Top-end homes keep coming; construction in $600,000-plus range holds steady in LR.
THE NUMBER OF BIG-HOME PROJECTS in Little Rock increased slightly in 2007, along with the average size and value of large residential permits.
Thirty-two building permits involving houses valued at $600,000 or more were filed for the year, compared with 30 in 2006.
In a year-to-year comparison, the average price and size of the top 30 permits in 2007 topped $958,000 at about 7,700 SF. In 2006, the averages were $909,000 and about 7,300 SF.
Little Rock's building permit is linked to square feet under roof, meaning literal space under roof, which includes covered porches, garages, etc. This is in contrast to heated and cooled SF, typically referred to as living area, the more common measuring stick for home size.
The total value of the top 30 building permits topped $28.7 million last year. That number was about $27.3 million in 2006.
The biggest permit, $4 million and 11,800 SF, is attached to a new home going up near the Country Club of Little Rock. The construction site is the future home of James East, former chairman of Pulaski Bank & Trust and now largest shareholder in Iberia Bank Corp.
Jack Hartsell Construction started four big-home projects in 2007, including the three most expensive. "I've been fortunate because I'm busy," Jack Hartsell said. The company has built custom homes in the Little Rock market for 40 years, dating back to when $250,000 was considered an upscale home.
Hartsell reports that business is fine at the top end of the residential market, but he has concerns about how builders are faring with the less pricey homes.
"I'm getting calls from carpenters looking for work, and that bothers me because that means other companies aren't doing as much business," Hartsell said.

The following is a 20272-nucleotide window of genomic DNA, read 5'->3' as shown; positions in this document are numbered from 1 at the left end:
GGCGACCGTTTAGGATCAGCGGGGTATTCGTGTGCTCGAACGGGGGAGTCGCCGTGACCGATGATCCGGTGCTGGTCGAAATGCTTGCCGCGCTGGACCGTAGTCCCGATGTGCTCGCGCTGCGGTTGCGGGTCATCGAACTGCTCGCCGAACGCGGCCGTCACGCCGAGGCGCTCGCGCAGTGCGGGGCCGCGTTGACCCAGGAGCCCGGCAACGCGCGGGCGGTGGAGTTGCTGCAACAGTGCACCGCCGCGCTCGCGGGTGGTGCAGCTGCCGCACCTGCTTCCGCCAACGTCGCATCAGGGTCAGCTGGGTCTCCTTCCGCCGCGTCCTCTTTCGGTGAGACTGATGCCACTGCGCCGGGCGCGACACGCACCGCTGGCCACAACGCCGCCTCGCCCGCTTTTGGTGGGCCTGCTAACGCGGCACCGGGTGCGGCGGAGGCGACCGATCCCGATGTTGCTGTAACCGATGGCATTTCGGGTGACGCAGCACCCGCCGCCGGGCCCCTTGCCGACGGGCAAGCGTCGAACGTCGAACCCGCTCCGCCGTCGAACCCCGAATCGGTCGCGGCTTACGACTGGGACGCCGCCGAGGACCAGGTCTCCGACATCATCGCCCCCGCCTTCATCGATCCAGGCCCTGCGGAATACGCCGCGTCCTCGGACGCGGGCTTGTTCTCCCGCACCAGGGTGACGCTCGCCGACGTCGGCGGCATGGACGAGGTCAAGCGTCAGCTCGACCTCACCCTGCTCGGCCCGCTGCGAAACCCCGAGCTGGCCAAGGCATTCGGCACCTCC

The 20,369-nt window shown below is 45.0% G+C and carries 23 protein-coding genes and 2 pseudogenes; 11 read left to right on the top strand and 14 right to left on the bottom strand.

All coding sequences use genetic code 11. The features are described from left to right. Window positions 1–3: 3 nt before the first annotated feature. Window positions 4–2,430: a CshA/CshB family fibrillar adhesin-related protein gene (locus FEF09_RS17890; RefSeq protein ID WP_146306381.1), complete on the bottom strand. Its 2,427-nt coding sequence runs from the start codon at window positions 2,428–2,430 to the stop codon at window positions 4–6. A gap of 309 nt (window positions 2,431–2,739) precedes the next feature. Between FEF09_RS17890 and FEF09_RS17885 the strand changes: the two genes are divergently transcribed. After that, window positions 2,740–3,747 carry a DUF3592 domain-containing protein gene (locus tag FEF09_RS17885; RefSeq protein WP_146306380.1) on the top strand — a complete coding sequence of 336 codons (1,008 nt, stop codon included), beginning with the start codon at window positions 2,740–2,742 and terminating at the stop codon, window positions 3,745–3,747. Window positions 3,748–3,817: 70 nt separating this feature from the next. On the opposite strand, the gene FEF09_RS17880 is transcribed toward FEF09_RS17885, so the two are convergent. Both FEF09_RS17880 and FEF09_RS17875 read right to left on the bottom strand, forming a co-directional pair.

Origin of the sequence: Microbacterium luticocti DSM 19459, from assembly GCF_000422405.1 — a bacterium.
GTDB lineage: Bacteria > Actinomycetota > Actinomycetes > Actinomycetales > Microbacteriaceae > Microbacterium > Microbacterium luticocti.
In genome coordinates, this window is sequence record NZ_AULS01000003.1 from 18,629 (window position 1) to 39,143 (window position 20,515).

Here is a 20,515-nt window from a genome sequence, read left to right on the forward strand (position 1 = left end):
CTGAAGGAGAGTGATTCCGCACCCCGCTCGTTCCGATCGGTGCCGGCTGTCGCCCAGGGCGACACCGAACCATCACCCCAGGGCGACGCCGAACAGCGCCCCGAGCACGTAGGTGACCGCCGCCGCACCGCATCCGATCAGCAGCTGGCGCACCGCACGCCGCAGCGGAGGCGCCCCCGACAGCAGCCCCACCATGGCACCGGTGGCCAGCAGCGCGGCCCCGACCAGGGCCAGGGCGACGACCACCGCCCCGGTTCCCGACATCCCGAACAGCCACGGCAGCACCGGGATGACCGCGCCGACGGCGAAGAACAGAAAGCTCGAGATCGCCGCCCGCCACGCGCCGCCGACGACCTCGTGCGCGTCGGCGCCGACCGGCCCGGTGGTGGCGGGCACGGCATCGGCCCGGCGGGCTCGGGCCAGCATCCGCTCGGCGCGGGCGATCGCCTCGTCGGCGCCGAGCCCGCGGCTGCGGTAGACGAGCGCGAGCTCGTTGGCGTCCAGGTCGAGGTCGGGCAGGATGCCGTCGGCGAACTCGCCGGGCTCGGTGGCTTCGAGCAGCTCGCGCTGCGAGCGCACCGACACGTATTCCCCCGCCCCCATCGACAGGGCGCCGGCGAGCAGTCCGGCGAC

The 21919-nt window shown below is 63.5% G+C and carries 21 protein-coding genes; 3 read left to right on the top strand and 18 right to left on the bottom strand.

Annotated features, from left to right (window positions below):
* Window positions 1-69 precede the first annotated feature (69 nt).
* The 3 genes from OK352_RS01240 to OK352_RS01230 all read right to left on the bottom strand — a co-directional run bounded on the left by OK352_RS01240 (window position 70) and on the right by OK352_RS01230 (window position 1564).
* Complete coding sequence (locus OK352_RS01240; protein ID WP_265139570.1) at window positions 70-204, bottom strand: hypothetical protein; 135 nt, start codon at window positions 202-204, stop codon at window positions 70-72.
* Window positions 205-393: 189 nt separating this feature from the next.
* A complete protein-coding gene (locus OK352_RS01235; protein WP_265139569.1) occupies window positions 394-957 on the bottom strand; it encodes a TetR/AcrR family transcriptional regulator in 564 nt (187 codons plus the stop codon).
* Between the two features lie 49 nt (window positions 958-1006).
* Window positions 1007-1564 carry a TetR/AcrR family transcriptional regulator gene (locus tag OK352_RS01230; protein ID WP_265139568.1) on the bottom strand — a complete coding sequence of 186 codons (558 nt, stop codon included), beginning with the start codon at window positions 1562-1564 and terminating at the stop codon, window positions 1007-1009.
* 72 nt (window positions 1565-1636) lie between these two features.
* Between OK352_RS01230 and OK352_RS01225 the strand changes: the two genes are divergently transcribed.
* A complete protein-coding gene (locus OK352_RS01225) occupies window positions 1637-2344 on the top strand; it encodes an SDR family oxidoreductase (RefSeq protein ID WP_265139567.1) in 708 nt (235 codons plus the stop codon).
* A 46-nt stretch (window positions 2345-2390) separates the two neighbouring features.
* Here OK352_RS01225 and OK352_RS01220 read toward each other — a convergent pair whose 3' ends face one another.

Kevin Hannah Construction also tallied four building permits of $600,000-plus in 2007. "I would just say the upper-end market is still strong because no one seems to be backing off," Kevin Hannah said.
He reports that construction costs and interest rates are favorable and that traffic from interested buyers hasn't slowed down. His company has five pre-sold and two spec projects in motion.
"For my market, it's been good," said Hannah, who has built large homes for a decade. "We have made our living on homes between $800,000 and $1.25 million. That's our bread and butter."
According to Hannah, the closest thing to a dampening effect on high-end residential construction is a skittish mood among would-be buyers of $400,000 to $550,000 homes.
That sometimes translates into longer marketing times for owners looking to sell houses in that price range and move into $800,000-plus homes.
"There are as many people wanting new [top-end] homes now as there have ever been," Hannah said. "A lot of people will start construction on their $900,000 home, but it may take longer for someone to step in and buy their old home."
Hannah said opportunities for successful upscale spec homes remain, but a builder can expect trouble moving a big red brick box with no character.
"You can still build an $800,000 spec house, but you have to put some things in it that sets it apart such as a courtyard, fountain or other features," he said. "You have to come up with extras to make it work."
Twenty-one of the 32 residential projects on the building permit list are spread across various Chenal Valley neighborhoods. Five are in Orle, with four each in Germay and Sologne and three each in The Arbors and Deauville Place. The other two are on Mornay Lane and Sezanne Court.
The 32 largest residential permits are divided among 22 different builders. M.J. Herr and Carl Henson accounted for three entries each.
By George Waldon